Today, the Vermont Conservation Voters (VCV) Board of Directors announced its endorsement of Christine Hallquist for Governor, following a candidate interview and detailed review of Hallquist’s positions on VCV’s priority environmental issues.
Governor Phil Scott did not participate in VCV’s 2018 candidate interview process, despite being invited. However, his long record on environmental issues as an elected official served as a reliable comparison to Hallquist’s positions.
Hallquist’s platform acknowledges that Vermont’s economic prosperity is tied to its environmental health – from clean water to the climate economy to spurring rural economic development by building on our strengths, such as the recreation economy. She recognizes that to thrive, we need to invest in our assets, such as clean water, rather than taking the short-sighted approach of saving a few pennies now, which can delay progress and result in higher costs down the road.
Hallquist has made a clear commitment to clean water for all Vermonters, including supporting long-term funding for clean water of at least $25 million per year, as recommended by State Treasurer Beth Pearce. While Scott was able to piece together additional clean water funding over the past two years, much of it was through bonding, meaning we’ll need to pay it back with interest, passing costs on to future generations. He has not put forward a plan for a long-term sustainable investment in safe, clean water for all Vermonters, as required by law.
“Scott recently announced that he has a clean water plan that he won’t make public until after the election,” said Lauren Hierl, executive director of Vermont Conservation Voters. “This is unacceptable. Clean water funding runs out in the coming year, and we need to be working together, now, to develop a solution that will work for Vermont – there is no time to waste.”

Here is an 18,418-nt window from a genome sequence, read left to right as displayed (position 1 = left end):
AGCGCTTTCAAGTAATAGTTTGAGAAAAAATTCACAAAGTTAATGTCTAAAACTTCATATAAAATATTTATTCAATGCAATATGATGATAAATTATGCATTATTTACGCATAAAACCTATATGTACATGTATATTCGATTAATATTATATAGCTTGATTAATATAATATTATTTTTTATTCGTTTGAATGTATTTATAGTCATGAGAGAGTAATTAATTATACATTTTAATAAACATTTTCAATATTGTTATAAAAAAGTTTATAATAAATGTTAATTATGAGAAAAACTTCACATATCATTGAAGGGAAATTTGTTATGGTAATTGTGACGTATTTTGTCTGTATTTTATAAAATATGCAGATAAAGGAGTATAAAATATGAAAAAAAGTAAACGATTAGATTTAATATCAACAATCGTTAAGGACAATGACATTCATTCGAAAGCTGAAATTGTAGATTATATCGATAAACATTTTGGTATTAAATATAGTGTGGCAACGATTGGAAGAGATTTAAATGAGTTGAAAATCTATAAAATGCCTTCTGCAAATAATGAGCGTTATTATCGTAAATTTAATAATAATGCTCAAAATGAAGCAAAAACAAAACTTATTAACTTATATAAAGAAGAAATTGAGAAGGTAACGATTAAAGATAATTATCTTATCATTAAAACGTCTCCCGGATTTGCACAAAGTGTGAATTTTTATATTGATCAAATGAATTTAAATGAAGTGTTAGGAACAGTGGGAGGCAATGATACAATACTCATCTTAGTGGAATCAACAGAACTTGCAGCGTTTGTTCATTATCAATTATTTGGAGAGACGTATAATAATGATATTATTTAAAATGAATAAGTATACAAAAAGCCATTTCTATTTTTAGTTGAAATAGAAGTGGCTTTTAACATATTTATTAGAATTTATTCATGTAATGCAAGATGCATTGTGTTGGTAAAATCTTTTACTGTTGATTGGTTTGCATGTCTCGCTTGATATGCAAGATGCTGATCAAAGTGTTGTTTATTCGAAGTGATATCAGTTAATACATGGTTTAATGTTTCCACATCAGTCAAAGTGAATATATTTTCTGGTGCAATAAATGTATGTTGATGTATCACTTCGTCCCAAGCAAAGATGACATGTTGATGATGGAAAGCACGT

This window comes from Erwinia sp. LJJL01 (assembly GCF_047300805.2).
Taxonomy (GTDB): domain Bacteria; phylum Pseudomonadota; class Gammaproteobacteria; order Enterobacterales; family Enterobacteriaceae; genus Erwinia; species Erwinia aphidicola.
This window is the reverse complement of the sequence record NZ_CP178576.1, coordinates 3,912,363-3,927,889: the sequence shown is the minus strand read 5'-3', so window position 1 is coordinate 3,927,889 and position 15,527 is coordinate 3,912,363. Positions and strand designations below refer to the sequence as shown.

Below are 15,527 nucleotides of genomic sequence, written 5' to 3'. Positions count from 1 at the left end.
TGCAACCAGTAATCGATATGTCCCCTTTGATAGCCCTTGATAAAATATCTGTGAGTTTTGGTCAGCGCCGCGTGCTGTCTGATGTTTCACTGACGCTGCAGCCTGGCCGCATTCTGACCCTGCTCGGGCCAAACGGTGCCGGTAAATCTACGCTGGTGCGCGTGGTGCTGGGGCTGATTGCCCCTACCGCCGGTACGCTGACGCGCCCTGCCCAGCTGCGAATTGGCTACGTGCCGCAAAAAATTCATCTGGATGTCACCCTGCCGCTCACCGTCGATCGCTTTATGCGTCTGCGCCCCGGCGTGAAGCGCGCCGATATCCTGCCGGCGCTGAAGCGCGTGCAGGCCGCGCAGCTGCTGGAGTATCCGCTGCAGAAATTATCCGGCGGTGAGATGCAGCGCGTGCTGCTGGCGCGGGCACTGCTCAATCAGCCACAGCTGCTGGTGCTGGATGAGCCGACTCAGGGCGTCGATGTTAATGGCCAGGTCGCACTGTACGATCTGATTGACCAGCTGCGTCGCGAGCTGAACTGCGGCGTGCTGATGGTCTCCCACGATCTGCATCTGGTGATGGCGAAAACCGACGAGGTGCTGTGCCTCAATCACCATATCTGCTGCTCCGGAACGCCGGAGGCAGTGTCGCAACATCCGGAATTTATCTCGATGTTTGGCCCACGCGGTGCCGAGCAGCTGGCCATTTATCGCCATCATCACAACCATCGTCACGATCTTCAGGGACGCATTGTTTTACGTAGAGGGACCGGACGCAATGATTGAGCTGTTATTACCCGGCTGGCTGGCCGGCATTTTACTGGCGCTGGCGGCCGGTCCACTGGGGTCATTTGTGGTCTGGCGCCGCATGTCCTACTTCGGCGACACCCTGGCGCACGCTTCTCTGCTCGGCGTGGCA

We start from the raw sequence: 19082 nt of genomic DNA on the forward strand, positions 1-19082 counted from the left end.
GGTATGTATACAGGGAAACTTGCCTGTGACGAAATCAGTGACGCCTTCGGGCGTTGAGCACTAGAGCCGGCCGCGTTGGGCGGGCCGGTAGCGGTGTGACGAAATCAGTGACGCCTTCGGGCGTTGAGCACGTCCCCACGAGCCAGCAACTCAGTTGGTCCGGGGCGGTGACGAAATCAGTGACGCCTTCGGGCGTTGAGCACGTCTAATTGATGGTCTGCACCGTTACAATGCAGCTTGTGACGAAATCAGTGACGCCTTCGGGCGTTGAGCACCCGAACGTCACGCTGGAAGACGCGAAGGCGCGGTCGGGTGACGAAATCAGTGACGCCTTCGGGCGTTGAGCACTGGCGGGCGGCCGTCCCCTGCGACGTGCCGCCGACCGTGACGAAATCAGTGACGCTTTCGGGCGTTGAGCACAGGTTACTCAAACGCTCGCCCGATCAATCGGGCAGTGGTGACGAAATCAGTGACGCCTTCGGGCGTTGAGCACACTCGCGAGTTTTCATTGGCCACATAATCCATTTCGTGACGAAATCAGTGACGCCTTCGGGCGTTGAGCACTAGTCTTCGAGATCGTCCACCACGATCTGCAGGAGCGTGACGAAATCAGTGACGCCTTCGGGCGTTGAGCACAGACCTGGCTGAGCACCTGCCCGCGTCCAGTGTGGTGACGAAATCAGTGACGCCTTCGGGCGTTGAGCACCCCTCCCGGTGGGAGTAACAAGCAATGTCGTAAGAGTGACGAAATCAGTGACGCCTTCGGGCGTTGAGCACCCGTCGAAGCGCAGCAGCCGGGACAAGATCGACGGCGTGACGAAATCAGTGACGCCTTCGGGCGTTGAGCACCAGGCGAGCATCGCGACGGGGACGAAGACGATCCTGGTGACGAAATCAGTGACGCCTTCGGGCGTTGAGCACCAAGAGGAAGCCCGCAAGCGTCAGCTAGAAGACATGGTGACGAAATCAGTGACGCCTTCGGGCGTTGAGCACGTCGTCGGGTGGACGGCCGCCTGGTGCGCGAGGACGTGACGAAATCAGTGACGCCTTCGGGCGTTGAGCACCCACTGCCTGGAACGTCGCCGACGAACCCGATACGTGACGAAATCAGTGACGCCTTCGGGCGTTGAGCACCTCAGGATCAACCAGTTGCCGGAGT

In 2017-2018, Governor Scott threatened to veto, and vetoed, an unprecedented number of environmental bills. For example, Scott vetoed legislation that would have made it easier to protect children from toxic chemicals, and vetoed a bill that would have made corporate polluters pay for medical monitoring costs resulting from toxic contamination, rather than forcing victims or taxpayers to foot the bill. Hallquist has made clear that, if elected, she would sign both of these bills.
Hallquist has highlighted her commitment to meaningful progress on climate change, and is committed to helping Vermont reach the broadly supported commitment of 90% renewable energy by 2050. Governor Scott created the Climate Action Commission in 2017, but since then, has rejected numerous policy recommendations from his own hand-picked group. He has failed to put forth a proactive climate plan that would put us on track to meet our climate commitments, even as we see statewide climate pollution rising in recent years.
Scott has opposed even studying the pros and cons of economy-wide policies like cap and trade or carbon pricing to help Vermonters save money, become more energy independent, and transition off fossil fuels. Further, for the first time since the state started collecting the data, Vermont’s clean energy sector lost jobs. This is indicative of Scott administration policies that are making it harder to develop renewable energy.
“In contrast to Scott, Hallquist brings an understanding of the science and urgency of acting on climate change,” said Hierl. “She has made clear that she will actively explore which policies will work for Vermont to achieve our climate goals, while also growing our economy, and protecting the most vulnerable among us.”
“We need a leader who will support policies that help Vermont’s communities, families, and environment thrive – today, tomorrow and into the future – and that’s why Vermont Conservation Voters has endorsed Christine Hallquist for Governor,” added Hierl.
Learn more about Vermont Conservation Voters at http://vermontconservationvoters.com.